Artificial? Yes. Intelligence? No. Steven Spielberg took up a story idea that had apparently caught the attention of Stanley Kubrick at his most misanthropic. But if Kubrick’s films grew ever more loathsome after he entered his English hermitage, Spielberg one ups the master with a film that is both loathsome and idiotic. It’s basically a futuristic variation on PINOCCHIO/’40, something of an idée fixe for Spielberg who even had composer John Williams put a slice of ‘Wish Upon A Star’ into CLOSE ENCOUNTERS/’77, the only other film where he claimed sole script credit. In A.I., the kid is no puppet, but a super-realistic automaton, tossed into a real-life family where his creepy overdose of loving devotion isn’t able to handle actual human complications. Fine, well and dandy. What makes it all revolting, and typically Kubrickian, is that this mechanized loyalty is presented as something better than the flawed human variety. Kubrick, at his long-lost best (he went ‘round-the-bend toward the end of 2001/’68), would have revealed (and reveled) the black humor in how humankind undervalues this simulacrum; Spielberg takes it all at face value. The little known D.A.R.Y.L./’85 covered much the same ground, but Spielberg isn’t done with us and spins out an extra hour to fill us in on the end of mankind, the return of his aliens from ENCOUNTERS (thinner than ever!) and, in the only emotional jolt of the pic, the still standing towers of the World Trade Center in the watery grave of future NYC. The film looks wildly expensive, but the effects just weigh things down with too much smoke, fog, mirrors & arty silhouette shots. It’s exhausting. We’re supposed to cringe with disgust at the tasteless Fun Fair scenes (sex, gambling, sadistic demolition sideshows & junk food), it’s Pinocchio’s Pleasure Island and, look!, there’s Brendan Gleeson making like Stromboli, the puppet show master. Jude Law is (somehow) very good as a smoothie robot gigolo, but he lets us down by not showing us his secret technique for a good time. Everyone else makes like zombies (very Kubrickian), except for Haley Joel Osment as the creepy kid who wants to be real. You gotta go back to old Luise Rainer films to find an actor who spent so much time looking up hopefully.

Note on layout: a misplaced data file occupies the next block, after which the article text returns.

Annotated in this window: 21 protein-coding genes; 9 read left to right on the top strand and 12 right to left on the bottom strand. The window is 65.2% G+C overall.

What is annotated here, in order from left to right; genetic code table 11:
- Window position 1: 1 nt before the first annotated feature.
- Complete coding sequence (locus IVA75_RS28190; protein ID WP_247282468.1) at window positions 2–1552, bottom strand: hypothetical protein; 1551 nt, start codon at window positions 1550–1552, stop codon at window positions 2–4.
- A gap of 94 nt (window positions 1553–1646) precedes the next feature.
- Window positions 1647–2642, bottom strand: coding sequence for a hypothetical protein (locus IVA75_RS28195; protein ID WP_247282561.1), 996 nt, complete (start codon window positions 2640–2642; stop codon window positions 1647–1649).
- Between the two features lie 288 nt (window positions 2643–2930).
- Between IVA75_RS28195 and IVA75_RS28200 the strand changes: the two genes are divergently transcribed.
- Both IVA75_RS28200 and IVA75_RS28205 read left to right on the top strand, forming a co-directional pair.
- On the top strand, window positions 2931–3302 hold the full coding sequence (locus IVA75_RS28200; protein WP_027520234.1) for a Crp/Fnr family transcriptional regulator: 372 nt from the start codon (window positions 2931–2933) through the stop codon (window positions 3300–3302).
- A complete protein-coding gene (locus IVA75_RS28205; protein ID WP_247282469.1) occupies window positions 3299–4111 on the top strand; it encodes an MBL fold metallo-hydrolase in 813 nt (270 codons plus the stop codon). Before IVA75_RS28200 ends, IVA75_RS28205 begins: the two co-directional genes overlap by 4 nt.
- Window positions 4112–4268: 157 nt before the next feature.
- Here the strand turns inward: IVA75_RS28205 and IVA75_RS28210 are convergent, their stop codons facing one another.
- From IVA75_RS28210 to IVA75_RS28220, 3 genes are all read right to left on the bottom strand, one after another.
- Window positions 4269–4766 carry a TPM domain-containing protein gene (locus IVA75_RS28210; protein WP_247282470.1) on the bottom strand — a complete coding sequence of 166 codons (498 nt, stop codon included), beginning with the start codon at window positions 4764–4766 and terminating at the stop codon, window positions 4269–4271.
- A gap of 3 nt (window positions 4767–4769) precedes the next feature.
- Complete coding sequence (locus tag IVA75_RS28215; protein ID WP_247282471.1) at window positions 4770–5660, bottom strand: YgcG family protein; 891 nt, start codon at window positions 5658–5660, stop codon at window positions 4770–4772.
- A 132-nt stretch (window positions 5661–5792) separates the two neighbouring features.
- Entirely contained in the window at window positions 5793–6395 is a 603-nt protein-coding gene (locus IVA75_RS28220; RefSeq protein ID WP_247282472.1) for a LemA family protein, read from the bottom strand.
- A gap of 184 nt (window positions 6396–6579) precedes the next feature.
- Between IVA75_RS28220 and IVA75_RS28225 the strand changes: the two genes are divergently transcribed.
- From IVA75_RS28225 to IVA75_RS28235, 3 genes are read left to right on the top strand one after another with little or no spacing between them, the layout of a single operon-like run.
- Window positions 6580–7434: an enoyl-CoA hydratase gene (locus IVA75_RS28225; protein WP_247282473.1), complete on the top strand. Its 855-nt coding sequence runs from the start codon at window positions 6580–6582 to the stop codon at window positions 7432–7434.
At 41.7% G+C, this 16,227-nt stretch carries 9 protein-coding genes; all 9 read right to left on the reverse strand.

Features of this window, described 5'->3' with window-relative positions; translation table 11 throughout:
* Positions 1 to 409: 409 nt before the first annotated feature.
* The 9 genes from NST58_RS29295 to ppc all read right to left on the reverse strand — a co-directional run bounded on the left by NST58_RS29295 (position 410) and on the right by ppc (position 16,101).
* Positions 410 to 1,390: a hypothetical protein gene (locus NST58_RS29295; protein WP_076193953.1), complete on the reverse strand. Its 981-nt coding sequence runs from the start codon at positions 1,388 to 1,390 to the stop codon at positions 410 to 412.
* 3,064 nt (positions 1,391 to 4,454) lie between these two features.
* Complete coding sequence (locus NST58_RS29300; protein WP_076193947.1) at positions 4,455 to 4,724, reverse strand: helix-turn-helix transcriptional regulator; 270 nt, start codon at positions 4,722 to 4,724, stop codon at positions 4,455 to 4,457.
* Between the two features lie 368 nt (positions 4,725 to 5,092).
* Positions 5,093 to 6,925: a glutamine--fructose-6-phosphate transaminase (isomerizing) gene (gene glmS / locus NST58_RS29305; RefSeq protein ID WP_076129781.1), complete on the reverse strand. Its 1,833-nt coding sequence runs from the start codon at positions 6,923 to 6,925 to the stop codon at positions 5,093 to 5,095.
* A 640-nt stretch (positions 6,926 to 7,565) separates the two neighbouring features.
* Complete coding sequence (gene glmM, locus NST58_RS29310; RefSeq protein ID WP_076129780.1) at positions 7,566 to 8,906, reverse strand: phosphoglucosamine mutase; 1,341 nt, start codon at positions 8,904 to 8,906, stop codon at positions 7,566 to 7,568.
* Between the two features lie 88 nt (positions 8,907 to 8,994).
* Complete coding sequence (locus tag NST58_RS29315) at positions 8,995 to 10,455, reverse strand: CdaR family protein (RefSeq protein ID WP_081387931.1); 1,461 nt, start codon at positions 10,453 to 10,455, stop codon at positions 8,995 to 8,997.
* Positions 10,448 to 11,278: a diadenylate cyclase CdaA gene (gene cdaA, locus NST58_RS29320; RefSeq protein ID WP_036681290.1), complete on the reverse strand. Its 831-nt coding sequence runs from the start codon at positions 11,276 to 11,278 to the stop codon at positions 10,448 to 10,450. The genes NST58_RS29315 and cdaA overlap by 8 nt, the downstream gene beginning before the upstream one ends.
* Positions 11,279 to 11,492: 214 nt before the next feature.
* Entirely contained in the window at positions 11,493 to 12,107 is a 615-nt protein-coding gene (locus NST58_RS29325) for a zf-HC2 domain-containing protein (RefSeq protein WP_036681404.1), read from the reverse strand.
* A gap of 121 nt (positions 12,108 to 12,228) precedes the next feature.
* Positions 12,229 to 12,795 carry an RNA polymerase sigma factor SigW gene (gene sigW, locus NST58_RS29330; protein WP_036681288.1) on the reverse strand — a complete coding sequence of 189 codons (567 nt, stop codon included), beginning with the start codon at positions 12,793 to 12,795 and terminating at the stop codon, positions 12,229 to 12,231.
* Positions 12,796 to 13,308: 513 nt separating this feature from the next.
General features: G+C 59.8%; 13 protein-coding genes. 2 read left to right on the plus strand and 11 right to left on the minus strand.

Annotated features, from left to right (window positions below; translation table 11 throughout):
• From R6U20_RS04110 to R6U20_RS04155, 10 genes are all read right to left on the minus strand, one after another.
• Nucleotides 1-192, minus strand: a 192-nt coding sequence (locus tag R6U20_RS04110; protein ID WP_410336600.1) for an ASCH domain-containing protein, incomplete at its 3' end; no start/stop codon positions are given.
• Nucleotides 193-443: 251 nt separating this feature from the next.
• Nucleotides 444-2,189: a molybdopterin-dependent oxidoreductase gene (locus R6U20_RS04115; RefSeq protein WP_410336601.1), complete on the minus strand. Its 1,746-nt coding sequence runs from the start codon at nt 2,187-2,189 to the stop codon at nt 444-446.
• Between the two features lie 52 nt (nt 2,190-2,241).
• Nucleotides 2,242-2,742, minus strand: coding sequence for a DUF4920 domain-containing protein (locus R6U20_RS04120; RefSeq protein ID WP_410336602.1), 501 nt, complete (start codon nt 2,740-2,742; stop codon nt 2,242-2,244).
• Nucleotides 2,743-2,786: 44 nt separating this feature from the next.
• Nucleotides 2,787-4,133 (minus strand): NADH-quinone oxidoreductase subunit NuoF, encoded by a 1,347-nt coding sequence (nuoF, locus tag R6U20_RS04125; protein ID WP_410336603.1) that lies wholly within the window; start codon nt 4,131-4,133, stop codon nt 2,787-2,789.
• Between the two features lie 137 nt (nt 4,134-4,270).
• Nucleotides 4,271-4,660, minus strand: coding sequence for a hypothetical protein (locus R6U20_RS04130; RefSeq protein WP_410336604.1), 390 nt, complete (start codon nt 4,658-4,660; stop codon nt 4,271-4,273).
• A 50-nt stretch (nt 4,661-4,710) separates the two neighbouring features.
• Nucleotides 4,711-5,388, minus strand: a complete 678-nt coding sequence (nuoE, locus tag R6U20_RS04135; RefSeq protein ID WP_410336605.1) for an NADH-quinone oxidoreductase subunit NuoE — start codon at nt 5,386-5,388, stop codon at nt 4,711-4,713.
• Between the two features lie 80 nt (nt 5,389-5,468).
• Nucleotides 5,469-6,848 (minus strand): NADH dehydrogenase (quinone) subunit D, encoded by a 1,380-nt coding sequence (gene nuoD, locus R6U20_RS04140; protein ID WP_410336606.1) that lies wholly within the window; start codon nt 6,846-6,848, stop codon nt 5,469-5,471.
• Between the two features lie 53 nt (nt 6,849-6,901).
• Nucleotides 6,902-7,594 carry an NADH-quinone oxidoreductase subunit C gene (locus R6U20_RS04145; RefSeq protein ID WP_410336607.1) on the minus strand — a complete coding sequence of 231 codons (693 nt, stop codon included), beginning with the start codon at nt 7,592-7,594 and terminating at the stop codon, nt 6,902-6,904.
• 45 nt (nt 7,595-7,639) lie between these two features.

SCREWY THOUGHT OF THE DAY: Robin Williams, who does a voice-over in this, last worked for Spielberg in HOOK/’91. Can we keep these two away from each other?
WATCH THIS, NOT THAT: Duh, PINOCCHIO/’40.